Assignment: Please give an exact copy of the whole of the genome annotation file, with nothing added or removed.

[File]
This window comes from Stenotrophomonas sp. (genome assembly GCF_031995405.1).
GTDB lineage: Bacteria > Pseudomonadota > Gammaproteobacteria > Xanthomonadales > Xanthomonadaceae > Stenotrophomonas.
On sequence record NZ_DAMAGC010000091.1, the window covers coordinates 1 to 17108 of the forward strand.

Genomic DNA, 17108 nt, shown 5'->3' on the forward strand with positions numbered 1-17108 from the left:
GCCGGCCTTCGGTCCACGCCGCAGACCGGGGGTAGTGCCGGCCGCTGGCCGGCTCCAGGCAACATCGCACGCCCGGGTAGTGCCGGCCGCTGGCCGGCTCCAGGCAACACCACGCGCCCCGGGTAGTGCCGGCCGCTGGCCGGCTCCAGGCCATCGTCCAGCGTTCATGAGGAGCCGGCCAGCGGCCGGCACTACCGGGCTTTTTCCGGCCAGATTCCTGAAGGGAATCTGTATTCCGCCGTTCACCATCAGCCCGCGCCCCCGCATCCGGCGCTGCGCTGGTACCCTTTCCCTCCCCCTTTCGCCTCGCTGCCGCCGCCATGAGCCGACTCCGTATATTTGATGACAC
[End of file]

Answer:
This window comes from Stenotrophomonas sp. (genome assembly GCF_031995405.1).
GTDB lineage: Bacteria > Pseudomonadota > Gammaproteobacteria > Xanthomonadales > Xanthomonadaceae > Stenotrophomonas.
On sequence record NZ_DAMAGC010000091.1, the window covers coordinates 1 to 17108 of the forward strand.

Genomic DNA, 17108 nt, shown 5'->3' on the forward strand with positions numbered 1-17108 from the left:
GCCGGCCTTCGGTCCACGCCGCAGACCGGGGGTAGTGCCGGCCGCTGGCCGGCTCCAGGCAACATCGCACGCCCGGGTAGTGCCGGCCGCTGGCCGGCTCCAGGCAACACCACGCGCCCCGGGTAGTGCCGGCCGCTGGCCGGCTCCAGGCCATCGTCCAGCGTTCATGAGGAGCCGGCCAGCGGCCGGCACTACCGGGCTTTTTCCGGCCAGATTCCTGAAGGGAATCTGTATTCCGCCGTTCACCATCAGCCCGCGCCCCCGCATCCGGCGCTGCGCTGGTACCCTTTCCCTCCCCCTTTCGCCTCGCTGCCGCCGCCATGAGCCGACTCCGTATATTTGATGACAC